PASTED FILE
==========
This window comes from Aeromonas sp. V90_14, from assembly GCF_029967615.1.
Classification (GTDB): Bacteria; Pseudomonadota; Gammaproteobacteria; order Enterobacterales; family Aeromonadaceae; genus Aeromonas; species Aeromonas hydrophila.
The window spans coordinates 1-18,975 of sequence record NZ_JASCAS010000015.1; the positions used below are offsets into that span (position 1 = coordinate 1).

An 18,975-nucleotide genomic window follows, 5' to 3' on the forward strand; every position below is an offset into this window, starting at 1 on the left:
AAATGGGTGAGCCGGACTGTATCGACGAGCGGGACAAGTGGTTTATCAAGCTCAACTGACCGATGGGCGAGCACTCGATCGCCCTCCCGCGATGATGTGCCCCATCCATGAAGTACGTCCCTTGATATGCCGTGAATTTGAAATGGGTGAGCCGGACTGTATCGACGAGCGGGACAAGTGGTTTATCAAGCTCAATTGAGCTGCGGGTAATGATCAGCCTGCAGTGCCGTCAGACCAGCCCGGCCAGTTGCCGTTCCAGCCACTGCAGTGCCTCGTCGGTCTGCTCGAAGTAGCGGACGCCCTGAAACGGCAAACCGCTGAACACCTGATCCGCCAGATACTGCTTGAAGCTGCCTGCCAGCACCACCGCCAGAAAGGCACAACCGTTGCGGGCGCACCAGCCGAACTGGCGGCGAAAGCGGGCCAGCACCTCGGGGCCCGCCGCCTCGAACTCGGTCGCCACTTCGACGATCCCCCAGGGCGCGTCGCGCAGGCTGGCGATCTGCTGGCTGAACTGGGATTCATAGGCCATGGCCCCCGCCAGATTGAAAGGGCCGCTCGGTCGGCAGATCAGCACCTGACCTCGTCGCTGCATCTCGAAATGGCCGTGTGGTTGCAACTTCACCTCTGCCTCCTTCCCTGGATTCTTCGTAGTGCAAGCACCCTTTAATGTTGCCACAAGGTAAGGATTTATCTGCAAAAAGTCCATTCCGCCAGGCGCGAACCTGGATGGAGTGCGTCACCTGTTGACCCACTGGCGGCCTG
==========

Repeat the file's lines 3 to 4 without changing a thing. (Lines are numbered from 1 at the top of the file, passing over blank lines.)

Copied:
The window spans coordinates 1-18,975 of sequence record NZ_JASCAS010000015.1; the positions used below are offsets into that span (position 1 = coordinate 1).

An 18,975-nucleotide genomic window follows, 5' to 3' on the forward strand; every position below is an offset into this window, starting at 1 on the left: